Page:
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Jordan Furlong

Jordan Furlong is a leading analyst of the global legal market and forecaster of its future development. Visit his website and blog. Email jordan@law21.ca. Twitter @jordan_law21.

There have been two distinct waves of foundings of alternative legal services providers (ALSPs): one from 1999 to 2007, including outsourcing companies such as Integreon, Axiom, Relativity, Consilio, Exigent, Pangea3 and Lawyers On Demand; and then another from 2010 to 2015, including the new wave of tech companies such as Neota Logic, Ravel Law, ROSS Intel and Kira Systems.

The gap between these two waves is likely due to the financial crisis and Great Recession of 2007–08 – as is, I would suggest, the second wave itself, which rapidly developed in response to the widespread demand for better value from corporate clients following the recession.

Yet today, according to the Thomson Reuters 2017 Alternative Legal Service Study, alternative legal services provision (“non-law-firms” basically) is an $8.4 billion industry worldwide – and that figure doesn’t include companies that make legal technology to carry out legal tasks, which is probably at least another couple billion and change. So we’re talking about a sector that has generated tens of billions of dollars over the last couple of decades, at least 1 per cent of global legal spend annually, from a standing start the year Titanic was released.

I think that’s pretty impressive. And like many people, I’ve not seen much reason why this sector couldn’t continue to grow just as fast in the years to come. Yet there’s at least some data out there to suggest that that growth has stalled recently. Why so?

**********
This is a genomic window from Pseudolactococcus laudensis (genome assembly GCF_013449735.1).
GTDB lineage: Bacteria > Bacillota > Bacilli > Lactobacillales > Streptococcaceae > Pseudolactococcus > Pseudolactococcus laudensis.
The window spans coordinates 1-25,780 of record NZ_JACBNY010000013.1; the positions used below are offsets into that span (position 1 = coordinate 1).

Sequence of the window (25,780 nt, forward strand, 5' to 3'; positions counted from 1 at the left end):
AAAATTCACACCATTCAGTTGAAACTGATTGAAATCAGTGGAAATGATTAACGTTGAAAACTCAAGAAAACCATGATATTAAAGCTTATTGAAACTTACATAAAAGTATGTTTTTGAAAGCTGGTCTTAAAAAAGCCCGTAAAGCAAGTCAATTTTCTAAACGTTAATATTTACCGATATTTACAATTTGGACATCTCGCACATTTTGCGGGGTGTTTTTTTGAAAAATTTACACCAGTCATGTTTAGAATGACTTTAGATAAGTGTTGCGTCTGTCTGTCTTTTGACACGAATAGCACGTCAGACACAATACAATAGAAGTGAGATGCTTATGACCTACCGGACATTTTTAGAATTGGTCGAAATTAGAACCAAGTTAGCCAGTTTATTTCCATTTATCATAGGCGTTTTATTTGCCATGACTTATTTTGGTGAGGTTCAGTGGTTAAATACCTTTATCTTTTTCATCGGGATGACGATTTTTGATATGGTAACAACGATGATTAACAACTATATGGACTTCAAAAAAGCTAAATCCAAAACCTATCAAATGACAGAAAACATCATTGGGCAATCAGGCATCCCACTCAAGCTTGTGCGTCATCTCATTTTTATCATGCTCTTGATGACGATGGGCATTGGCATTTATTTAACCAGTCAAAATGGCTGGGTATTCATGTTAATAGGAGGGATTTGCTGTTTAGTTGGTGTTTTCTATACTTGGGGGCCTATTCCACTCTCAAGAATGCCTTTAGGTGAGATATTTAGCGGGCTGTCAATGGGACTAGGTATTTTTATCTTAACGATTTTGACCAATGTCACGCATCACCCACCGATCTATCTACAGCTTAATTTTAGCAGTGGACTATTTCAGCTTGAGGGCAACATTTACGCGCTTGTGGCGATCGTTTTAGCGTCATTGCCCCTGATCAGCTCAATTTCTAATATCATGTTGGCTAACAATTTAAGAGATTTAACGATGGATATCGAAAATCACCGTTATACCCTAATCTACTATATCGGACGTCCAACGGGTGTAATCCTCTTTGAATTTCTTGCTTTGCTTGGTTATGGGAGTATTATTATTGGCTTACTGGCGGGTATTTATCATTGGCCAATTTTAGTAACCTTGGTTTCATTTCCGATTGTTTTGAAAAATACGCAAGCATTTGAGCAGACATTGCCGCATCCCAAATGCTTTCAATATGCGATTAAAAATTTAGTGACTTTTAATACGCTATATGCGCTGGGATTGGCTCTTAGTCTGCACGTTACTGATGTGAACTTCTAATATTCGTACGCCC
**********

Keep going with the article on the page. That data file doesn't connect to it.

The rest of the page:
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A view from across the pond.

Remember all those ludicrous predictions you kept hearing about how law firms were some day going to invest heavily in intelligent technology that could do legal work? Funny thing about that: some day is today.

Here’s what’s actually happening, right now, with advanced technology in law firms:

In all the recent excitement over the the “brand” options, Facebook, Twitter and LinkedIn, we sometimes forget that blogs started it all; equally, we can confidently predict that if unforeseen disasters were to befall social networking, blogs would be the last ones standing.

Continuing our series on social media for law firms, Jordan Furlong looks at the best ways that law firms, as corporate entities, can utilise Twitter.

In the third article in our series on social media for law firms, Jordan Furlong looks at the best ways that law firms can utilise LinkedIn.

In the first of a series of short articles on social networking for law firms Jordan Furlong explains below how firms can effectively promote themselves on Facebook.

Legal OnRamp describes itself as “a collaboration system for in-house counsel and invited outside lawyers and third-party service providers.” Launched more than two years ago by former Silicon Valley GC Paul Lippe, in conjunction with Cisco Systems GC Mark Chandler and other far-seeing corporate counsel, OnRamp is free of charge but admits members by invitation only.